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Levain’s classic walnut and chocolate chip cookie
Levain’s classic walnut and chocolate chip cookie
Rey Lopez/Eater D.C.

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Levain Bakery’s Famously Extravagant Cookies Arrive in D.C.

The company’s first shop outside of New York opens in Georgetown

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The cookies at Levain Bakery are massive. The company, which has a cult following in New York City, portions them out at a palm-size 6 ounces. Each chocolate chip walnut or oatmeal raisin cookie is practically a meal in itself, making them the perfect size for sharing. When customers try the cookies at Levain’s first D.C. location, which opened this morning in Georgetown, they’ll find all the surface area on each one creates all kinds of textures.

“We tried different sizes, but we settled on this particular size because we liked the attributes it created,” says Pam Weekes, who founded the bakery with Connie McDonald 25 years ago. “The crispiness on the outside, more cookie dough-like in the middle, it satisfies everybody’s craving. A little bit of crispiness, a little bit of gooey-ness.”

A pair of hands breaks up a dark chocolate espresso cookie with melted dulce de leche and cashews.
Levain’s cookies, like this limited edition “Café Con Leche” variety only available in Washington, boast a crunchy exterior and a soft, doughy center.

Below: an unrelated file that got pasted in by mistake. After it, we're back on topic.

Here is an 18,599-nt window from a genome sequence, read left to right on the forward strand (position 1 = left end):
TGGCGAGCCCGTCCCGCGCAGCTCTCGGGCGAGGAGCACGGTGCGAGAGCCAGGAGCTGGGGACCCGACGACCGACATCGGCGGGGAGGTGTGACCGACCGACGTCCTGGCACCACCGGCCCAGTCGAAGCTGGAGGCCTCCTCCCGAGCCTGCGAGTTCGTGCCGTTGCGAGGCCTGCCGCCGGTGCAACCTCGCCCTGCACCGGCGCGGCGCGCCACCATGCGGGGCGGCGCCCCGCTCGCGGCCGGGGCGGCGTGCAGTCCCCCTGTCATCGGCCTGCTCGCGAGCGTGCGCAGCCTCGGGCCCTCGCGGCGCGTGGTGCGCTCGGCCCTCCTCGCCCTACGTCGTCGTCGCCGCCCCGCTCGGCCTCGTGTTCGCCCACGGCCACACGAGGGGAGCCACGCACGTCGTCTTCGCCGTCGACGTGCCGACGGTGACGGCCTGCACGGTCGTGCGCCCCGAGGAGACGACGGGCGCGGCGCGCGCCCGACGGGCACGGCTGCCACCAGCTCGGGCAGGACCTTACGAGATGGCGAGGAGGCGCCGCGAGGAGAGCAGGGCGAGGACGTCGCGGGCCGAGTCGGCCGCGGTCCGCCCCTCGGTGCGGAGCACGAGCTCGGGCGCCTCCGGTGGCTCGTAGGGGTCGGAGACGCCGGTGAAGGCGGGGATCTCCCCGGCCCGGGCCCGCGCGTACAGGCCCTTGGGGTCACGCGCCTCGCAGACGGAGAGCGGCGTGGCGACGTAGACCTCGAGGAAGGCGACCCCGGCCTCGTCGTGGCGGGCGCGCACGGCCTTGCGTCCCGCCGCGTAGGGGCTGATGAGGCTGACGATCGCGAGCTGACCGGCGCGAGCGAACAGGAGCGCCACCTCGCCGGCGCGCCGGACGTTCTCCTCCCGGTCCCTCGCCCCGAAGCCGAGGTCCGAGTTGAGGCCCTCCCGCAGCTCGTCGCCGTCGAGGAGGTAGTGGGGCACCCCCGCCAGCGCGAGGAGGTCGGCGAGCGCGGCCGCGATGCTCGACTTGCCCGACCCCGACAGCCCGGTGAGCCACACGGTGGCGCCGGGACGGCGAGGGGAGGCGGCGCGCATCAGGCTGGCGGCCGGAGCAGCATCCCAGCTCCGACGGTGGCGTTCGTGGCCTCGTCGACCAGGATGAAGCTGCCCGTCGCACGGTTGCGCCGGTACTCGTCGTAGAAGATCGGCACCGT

Rey Lopez/Eater D.C.

Those giant $4 cookies will drive sales at Levain’s first bakery outside of New York. Located within the former Johnny Rockets space (3131 M Street NW) near Wisconsin Avenue NW, the D.C. outpost will also bake bread, pastries, and loaf cakes. There are coffee and espresso drinks to go with chocolate chip brioche, raisin or walnut sticky buns, and sour cream coffee cake. The bakery is open daily from 8 a.m. to 8 p.m. Weekes expects the shop to got through a lot of cookies right away.

A staff member at Levain presents a plate filled with swirled raisin and walnut sticky buns.
In addition to monstrous cookies, Levain Bakery sells raisin and walnut sticky buns and a number of other breads and sweets.

“Chances are, you’re going to get a warm cookie no matter when you come in,” she says, explaining that Levain always has a batch of cookies in the oven, because it sells so many. She says visitors in the tourist-heavy neighborhood can expect a freshly baked cookie smell to waft down M Street throughout the day. “I know in New York, we start baking at 5 or 6 a.m. If you’re a few blocks away, I can always tell what we’re baking,” she says.

Over more than two decades, fitness enthusiasts Weekes and McDonald went from owning one small shop that started with fresh bread to a cookie empire with seven locations across NYC and the Hamptons. When it was time to look at expanding outside the state, the duo decided that D.C. felt like a natural fit. Georgetown specifically reminded them of their original location on West 74th Street in the Upper West Side.